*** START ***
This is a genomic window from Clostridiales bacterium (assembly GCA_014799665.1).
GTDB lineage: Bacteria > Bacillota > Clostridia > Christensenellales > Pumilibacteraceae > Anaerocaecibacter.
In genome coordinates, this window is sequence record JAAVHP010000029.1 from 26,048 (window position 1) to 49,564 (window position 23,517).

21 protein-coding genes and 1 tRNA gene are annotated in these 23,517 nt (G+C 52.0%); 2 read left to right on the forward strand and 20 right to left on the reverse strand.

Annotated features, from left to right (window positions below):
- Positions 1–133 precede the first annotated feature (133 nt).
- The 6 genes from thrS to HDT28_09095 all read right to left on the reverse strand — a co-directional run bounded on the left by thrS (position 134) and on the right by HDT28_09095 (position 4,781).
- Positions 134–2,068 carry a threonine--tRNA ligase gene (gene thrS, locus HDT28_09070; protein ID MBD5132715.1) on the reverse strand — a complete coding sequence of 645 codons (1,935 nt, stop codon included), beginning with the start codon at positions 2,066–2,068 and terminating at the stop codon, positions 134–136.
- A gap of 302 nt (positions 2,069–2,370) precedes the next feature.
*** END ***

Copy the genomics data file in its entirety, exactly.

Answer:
This is a genomic window from Clostridiales bacterium (assembly GCA_014799665.1).
GTDB lineage: Bacteria > Bacillota > Clostridia > Christensenellales > Pumilibacteraceae > Anaerocaecibacter.
In genome coordinates, this window is sequence record JAAVHP010000029.1 from 26,048 (window position 1) to 49,564 (window position 23,517).

21 protein-coding genes and 1 tRNA gene are annotated in these 23,517 nt (G+C 52.0%); 2 read left to right on the forward strand and 20 right to left on the reverse strand.

Annotated features, from left to right (window positions below):
- Positions 1–133 precede the first annotated feature (133 nt).
- The 6 genes from thrS to HDT28_09095 all read right to left on the reverse strand — a co-directional run bounded on the left by thrS (position 134) and on the right by HDT28_09095 (position 4,781).
- Positions 134–2,068 carry a threonine--tRNA ligase gene (gene thrS, locus HDT28_09070; protein ID MBD5132715.1) on the reverse strand — a complete coding sequence of 645 codons (1,935 nt, stop codon included), beginning with the start codon at positions 2,066–2,068 and terminating at the stop codon, positions 134–136.
- A gap of 302 nt (positions 2,069–2,370) precedes the next feature.